Planck can have 32 layers so that's theoretically a lot of functionality. In practice, you have to remember where each layer lies, and you still need to hold down a key to get at that layer. If you wanna use layer lock, that means one key is taken out of commission by being reserved as the layer key, and you still have to unlock it later.

It is much easier to hit only 1 key rather than 2 or more to get at a function.

Having 2 layers on a 96 key keyboard, is much easier than having 4 layers on a 48 key Planck. And actually your 48x4 key planck won't have so many functions as a 96x2 key, because you need more keys reserved for triggering layers.
Problem for you, which is valid for you.  Many others use it for their daily driver.  Do you really think the coolness of it would make that many people use it if it didn't work for them?

Like I said, I use my Jd45 pretty much daily at work instead of my laptop keyboard, and am just as productive (sometimes moreso) as on my whitefox that I have on my desktop station.  Different, sure.  But inferior, not so much. If it were, I'd use the option of carrying the whitefox around, damn the weight and size.
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Offline rafaelnonato

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Re: Mistel Barocco Keyboard Review
« Reply #29 on: Wed, 22 March 2017, 21:24:26 »
Did anyone map FN to right spacebar? which makes SpaceFN layout possible?

I think two spacebars could be an answer for some of us - 60% keyboard lovers.

I mapped the left-hand side spacebar to FN, but as the author of the review already said, that then becomes the sole function of the key. I used xcape on linux to double-map the right-hand side spacebar. When tapped it is space and when pressed with another key it is AltGr

Offline joncol

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Re: Mistel Barocco Keyboard Review
« Reply #30 on: Tue, 02 May 2017, 17:40:18 »
Nice review! I just got my Barocco keyboard with custom blanks. Do you know if it's possible to have many Fn keys? When remapping the Fn key normally (to left space for instance), the original Fn key becomes a dead key. Is there some way to keep it as Fn as well?

Btw, here is a pic of the keyboard with blanks:


Offline ergo_typing

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Re: Mistel Barocco Keyboard Review
« Reply #31 on: Wed, 03 May 2017, 05:52:09 »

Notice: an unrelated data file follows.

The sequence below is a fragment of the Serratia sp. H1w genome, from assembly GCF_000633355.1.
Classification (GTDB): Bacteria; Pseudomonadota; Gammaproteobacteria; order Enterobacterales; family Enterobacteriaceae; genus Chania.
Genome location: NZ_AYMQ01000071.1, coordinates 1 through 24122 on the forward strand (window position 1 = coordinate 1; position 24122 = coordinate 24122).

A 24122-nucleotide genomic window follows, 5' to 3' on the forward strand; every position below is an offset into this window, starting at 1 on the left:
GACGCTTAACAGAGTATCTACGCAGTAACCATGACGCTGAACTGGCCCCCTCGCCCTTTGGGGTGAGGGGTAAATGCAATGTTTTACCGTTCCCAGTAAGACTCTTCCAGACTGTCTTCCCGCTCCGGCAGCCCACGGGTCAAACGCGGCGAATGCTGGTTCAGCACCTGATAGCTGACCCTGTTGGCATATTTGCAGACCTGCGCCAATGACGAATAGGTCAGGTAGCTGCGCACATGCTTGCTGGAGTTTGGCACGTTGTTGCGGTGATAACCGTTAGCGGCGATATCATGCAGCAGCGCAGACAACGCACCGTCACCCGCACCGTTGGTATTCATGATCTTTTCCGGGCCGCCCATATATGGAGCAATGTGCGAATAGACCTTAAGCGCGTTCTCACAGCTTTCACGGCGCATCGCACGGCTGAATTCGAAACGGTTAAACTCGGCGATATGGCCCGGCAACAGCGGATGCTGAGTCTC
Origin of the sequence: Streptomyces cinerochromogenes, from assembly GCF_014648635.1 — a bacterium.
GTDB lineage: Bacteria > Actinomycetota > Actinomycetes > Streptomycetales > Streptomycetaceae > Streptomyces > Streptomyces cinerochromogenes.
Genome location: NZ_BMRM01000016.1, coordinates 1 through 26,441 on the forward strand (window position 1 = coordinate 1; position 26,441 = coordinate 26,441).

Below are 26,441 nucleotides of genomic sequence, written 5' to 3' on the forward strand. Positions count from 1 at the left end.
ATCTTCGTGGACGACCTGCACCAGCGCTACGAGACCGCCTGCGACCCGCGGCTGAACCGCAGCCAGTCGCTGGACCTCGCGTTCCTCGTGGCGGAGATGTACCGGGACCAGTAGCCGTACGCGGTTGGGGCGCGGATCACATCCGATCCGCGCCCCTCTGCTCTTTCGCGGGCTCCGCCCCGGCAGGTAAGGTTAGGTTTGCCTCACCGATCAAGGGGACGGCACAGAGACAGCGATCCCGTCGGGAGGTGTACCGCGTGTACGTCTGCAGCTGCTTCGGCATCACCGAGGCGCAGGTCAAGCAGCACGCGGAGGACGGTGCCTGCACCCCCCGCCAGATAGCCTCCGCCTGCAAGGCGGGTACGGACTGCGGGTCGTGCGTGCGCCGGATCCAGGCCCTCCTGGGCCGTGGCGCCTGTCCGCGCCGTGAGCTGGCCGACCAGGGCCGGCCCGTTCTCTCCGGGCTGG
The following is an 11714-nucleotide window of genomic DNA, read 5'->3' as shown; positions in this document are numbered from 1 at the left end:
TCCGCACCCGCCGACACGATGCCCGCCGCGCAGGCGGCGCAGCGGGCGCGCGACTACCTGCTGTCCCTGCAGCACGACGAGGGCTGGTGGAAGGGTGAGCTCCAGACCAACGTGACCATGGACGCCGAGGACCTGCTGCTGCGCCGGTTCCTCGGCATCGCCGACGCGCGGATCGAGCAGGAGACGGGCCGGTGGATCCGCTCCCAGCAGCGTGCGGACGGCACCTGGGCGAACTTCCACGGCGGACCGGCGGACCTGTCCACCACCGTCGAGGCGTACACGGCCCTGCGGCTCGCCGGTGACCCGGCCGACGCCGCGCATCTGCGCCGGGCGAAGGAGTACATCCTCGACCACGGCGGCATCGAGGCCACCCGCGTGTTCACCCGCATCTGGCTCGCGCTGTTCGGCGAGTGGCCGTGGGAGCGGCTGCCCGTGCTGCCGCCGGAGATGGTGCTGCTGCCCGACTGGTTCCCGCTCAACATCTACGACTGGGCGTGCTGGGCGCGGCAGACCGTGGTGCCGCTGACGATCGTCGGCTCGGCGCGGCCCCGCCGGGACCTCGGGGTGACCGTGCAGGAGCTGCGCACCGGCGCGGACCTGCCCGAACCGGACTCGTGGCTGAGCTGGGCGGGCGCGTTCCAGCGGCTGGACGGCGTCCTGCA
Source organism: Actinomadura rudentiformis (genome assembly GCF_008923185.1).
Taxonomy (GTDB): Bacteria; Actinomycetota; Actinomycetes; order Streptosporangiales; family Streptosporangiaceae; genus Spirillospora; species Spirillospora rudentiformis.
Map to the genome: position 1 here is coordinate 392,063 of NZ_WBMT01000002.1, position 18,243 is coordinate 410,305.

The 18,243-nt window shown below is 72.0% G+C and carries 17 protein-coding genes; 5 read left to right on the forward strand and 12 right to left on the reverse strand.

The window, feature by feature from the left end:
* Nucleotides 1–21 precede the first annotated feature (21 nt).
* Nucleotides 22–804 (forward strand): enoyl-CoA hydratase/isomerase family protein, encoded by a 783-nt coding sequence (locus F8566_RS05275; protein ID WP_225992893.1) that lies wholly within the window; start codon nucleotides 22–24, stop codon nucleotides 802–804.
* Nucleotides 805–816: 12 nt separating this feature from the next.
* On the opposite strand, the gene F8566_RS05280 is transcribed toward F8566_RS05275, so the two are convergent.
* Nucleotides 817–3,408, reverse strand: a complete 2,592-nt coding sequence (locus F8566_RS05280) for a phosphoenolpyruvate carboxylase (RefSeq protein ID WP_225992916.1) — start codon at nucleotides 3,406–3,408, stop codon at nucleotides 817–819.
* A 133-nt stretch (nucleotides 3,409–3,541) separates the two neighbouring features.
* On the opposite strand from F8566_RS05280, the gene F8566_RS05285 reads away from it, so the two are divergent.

Thanks  :) Yours looks great with the blanks. What kind are they?

I noticed the same thing about the original Fn key. It doesn't act as a 'dead' key for me (maybe check your firmware version?), just one that isn't re-mapable. In my case (macOS), the original Fn key becomes a command key rather than being non-functional. I've already passed feedback back to Mistel as I would love to be able to remap that key. I'd love to be able to make it a right option key to follow the standard Mac layout.

Offline joncol

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Re: Mistel Barocco Keyboard Review
« Reply #32 on: Thu, 04 May 2017, 05:39:33 »
Yes, you're right, on my Windows machine it becomes another Win key after remapping. The caps are from geekkeys.com: http://www.geekkeys.com/geekkeys-blue-white-blank-thick-pbt-full-keyset/ and http://www.geekkeys.com/geekkeys-dark-grey-blank-thick-pbt-full-keyset/.
« Last Edit: Thu, 04 May 2017, 05:47:15 by joncol »

Offline rafaelnonato

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Re: Mistel Barocco Keyboard Review
« Reply #33 on: Thu, 04 May 2017, 15:38:12 »
I just noticed on their website that they've made available another version of the firmware, v. 1.04.1. I was wondering if anyone tried it.

Offline joncol

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Re: Mistel Barocco Keyboard Review
« Reply #34 on: Thu, 04 May 2017, 15:46:49 »
I just noticed on their website that they've made available another version of the firmware, v. 1.04.1. I was wondering if anyone tried it.